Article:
They don't remember
Because they were never there.
Try as I might, as a person who writes online I cannot resist the urge to write something about the upcoming anniversary of the September 11th attacks. While I freely acknowledge that there’s little new to be said about that terrible day twenty years ago, it is a moment that has loomed large in our political and social discourse for a generation since, in ways both obvious and pernicious.
Unlike the still-roiling tragedy of our current decade, 9/11 did not directly touch most Americans. Sure, I know a few people who experienced it first-hand, or even who lost a friend or relative that day, but it did not touch everyone’s lives in the way that the pandemic has. It does not diminish the pain and suffering of that day to admit this; it was a personal tragedy for a relative few, and a horrifying spectacle for the rest of us.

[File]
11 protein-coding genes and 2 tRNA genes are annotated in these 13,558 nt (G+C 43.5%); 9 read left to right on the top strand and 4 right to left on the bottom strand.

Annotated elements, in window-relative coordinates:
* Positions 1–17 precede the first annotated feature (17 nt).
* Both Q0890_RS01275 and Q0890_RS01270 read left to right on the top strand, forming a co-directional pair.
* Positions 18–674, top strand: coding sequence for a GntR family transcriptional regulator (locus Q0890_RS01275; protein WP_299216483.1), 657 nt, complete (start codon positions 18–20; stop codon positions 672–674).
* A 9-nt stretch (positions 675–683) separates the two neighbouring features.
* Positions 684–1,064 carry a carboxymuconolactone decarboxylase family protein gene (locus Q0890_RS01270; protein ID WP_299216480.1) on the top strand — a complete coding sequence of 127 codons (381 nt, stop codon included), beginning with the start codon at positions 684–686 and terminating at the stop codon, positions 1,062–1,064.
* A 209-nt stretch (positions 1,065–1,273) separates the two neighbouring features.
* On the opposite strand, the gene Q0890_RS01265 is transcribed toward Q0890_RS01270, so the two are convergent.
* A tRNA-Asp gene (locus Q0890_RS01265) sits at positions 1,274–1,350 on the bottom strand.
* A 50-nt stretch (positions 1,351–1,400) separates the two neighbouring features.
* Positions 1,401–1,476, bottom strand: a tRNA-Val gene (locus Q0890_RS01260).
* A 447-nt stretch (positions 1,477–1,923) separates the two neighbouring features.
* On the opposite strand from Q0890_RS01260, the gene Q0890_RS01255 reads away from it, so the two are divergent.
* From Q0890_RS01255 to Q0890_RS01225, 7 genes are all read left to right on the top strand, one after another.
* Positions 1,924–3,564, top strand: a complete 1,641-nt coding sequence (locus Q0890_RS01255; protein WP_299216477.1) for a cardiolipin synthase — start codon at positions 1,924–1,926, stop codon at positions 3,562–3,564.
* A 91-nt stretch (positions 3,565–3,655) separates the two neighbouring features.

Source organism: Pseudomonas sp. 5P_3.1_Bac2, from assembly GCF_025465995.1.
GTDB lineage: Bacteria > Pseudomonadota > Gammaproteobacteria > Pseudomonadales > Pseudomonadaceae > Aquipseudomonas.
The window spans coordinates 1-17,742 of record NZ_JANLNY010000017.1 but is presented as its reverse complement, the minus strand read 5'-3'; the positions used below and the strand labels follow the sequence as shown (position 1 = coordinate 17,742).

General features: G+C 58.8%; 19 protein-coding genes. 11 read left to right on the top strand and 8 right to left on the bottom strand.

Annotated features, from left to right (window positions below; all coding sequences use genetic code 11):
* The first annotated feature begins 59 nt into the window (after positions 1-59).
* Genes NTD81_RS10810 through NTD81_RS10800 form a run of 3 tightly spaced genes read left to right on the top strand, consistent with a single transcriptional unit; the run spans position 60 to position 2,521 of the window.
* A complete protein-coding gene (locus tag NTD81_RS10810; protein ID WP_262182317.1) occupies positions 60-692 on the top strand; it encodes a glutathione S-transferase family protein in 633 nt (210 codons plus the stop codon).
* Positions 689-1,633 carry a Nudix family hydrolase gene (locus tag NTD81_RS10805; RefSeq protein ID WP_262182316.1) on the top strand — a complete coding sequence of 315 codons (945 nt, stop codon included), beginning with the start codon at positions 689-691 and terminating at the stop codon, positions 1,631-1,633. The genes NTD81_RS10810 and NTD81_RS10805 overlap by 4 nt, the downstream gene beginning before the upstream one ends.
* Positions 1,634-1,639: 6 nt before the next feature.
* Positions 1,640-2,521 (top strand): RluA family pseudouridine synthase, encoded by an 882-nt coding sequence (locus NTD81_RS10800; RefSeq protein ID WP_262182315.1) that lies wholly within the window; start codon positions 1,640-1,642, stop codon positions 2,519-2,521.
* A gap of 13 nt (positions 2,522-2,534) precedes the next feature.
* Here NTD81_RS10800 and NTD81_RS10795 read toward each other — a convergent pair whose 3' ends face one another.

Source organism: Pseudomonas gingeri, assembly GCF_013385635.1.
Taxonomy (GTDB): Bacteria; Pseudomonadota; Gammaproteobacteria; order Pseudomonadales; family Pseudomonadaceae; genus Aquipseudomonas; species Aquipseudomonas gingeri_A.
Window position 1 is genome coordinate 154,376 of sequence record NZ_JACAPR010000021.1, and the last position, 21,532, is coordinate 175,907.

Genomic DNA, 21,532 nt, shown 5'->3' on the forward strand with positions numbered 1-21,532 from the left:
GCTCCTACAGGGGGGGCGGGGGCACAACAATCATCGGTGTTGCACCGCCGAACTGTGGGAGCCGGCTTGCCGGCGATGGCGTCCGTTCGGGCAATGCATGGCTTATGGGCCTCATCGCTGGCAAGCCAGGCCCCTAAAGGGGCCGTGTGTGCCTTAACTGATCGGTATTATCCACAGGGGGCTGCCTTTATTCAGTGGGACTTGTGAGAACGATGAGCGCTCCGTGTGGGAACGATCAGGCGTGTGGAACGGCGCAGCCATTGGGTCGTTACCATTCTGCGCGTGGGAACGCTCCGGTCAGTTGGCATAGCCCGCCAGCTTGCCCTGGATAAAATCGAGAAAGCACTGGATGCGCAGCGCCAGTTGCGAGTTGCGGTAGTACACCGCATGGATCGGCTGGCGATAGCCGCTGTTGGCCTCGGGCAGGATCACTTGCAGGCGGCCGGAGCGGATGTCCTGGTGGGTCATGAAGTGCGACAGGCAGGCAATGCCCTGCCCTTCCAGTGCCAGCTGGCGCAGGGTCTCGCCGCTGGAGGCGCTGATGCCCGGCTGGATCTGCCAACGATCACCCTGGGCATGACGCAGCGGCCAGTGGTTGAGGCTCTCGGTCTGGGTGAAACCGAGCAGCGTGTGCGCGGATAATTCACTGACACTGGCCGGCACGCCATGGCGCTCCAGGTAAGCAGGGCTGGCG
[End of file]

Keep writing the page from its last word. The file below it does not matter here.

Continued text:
And it was a spectacle; visceral, mesmerizing, cinematic horror, the kind of thing that compels one to remember the smallest banalities of where you were and what you …